Sleep Sense

How to deal with travel challenges from plane
travel to jet lag to an unfamiliar hotel room

SARASOTA, FL – The allure of holiday travel. For parents of babies and young children it can seem a little, well, less alluring. Creating a regular routine is the best way to keep young children happy and well rested, and nothing disrupts a routine like travel. But unless parents want to give up on travel altogether (including those all-important visits to the grandparents), it’s important to learn how to minimize the impact of all those disruptions to prevent the dreaded meltdown.

According to Dana Obleman, internationally recognized child sleep expert and author of The Sleep Sense™ Program (, the key to a successful trip with young children is planning ahead. “It’s normal for babies and toddlers to test the boundaries of the regular expectations when they’re somewhere new,” Obleman says. “Parents who can keep things as normal as possible for their kids will have the most success keeping them relaxed and well rested, which makes a huge impact on how happy and well behaved they are throughout the trip.”

Here are Obleman’s top five tips for parents traveling with young children this holiday season:

  1. Don’t overschedule: You may have been able to visit several major attractions or walk several hours per day when traveling pre-kids, but that’s more than most kids can handle without getting overtired and cranky. Stick to a maximum of one major outing per day, and budget time for rest.
  2. Keep a consistent bedtime: An occasional later bedtime is not the end of the world, but if it becomes a pattern your child will quickly get so overtired and confused he’s unable to fall asleep when you finally do put him to bed. Plus, having a consistent bedtime before your trip allows your child to start off well rested, giving him a better chance of adapting to jet lag quickly.
  3. Don’t let others tell you how to parent: If your trip involves a visit with family, you’ll likely get plenty of advice about how you should be parenting your kids. But remember: Consistency is key. Stick with your regular routines as much as possible and be polite but firm when others offer “helpful” suggestions about how you should handle your kids.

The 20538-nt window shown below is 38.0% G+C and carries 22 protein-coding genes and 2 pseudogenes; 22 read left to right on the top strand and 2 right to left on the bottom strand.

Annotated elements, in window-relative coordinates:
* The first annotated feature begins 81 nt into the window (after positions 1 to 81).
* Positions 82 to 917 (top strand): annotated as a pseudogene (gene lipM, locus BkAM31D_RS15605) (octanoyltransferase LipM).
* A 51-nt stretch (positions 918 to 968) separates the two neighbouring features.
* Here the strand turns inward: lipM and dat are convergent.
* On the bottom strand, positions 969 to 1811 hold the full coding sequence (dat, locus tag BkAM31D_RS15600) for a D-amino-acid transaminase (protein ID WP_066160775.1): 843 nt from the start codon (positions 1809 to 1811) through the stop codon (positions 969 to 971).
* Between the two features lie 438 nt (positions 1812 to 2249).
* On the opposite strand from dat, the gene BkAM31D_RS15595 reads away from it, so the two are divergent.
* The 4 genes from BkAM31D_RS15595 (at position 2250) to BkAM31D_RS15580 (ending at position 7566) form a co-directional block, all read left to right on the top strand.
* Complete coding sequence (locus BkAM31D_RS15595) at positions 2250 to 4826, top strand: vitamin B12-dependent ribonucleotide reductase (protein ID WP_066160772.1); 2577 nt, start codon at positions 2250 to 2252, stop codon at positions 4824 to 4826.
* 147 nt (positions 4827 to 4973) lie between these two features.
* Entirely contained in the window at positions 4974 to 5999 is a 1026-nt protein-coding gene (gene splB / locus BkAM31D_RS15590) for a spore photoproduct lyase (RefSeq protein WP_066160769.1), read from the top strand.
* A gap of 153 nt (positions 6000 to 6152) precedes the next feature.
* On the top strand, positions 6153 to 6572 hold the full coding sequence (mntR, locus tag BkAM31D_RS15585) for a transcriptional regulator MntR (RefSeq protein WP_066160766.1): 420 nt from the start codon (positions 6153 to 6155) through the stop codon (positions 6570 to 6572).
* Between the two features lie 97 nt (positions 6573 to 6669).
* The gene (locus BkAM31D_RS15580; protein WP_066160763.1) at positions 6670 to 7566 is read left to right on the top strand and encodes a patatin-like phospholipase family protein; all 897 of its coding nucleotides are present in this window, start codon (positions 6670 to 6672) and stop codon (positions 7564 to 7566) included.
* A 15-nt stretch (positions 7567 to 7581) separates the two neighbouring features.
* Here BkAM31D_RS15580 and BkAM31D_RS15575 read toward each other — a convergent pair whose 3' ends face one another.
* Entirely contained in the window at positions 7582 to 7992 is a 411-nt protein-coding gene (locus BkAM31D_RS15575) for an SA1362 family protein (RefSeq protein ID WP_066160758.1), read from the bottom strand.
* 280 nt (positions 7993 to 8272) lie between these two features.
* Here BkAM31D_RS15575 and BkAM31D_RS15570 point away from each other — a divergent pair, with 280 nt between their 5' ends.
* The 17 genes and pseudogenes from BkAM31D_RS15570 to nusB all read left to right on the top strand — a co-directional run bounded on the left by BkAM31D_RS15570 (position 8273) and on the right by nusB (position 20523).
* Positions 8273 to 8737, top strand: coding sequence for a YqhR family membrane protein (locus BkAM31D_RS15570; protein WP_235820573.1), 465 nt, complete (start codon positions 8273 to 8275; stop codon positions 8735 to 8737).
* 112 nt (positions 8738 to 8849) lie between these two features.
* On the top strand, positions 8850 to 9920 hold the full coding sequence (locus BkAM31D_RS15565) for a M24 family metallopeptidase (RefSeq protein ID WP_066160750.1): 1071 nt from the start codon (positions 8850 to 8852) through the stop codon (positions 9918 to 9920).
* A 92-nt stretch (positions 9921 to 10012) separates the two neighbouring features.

4. Bring some comfort from home: Travel can be confusing — and even upsetting — for small children, so be sure to bring your child’s favorite toy or blanket for a little security, and bring plenty of activities to keep young children entertained during a plane ride or road trip. But don’t resort to sharing a bed with your child — this will interrupt both of your sleep and make it much harder for your child to sleep alone when you get home. Bring a pack and play or ask for a hotel crib instead.
  5. Use the power of the sun: Light is the most powerful time cue there is. Help your child adjust to a new time zone by using blackout blinds to create darkness at bedtime, and minimize light for a couple of hours beforehand to stimulate melatonin production. In the morning, let the sun come in, and try to get an hour or two of fresh air in the early afternoon.

Traveling with young children doesn’t have to be a disaster — but it can be a challenge. These tips can help keep holiday travel merry and bright. More tips on how to help kids get the rest they need to be happy, engaged, and ready to learn can be found at

About Dana Obleman and The Sleep Sense™ Program

Dana Obleman, mother of three and a professional child sleep consultant since 2003, has made numerous television appearances, been featured in national and local newspapers, spoken at multiple parenting trade shows and baby conventions, and co-hosted the popular radio program “Parenting Today.” She has degrees in Psychology and Elementary Education and is a professional member of the National Sleep Foundation.

Since 2003, more than 109,000 parents have successfully used The Sleep Sense™ Program to improve their children’s sleep. Unlike sleep training programs based on a philosophical stand on the issue of “crying it out,” The Sleep Sense™ Program accommodates different parenting styles. Parents get an easy-to-follow, step-by-step plan that allows them to make choices to determine the right approach for each child, and specific guidance on how to measure success.

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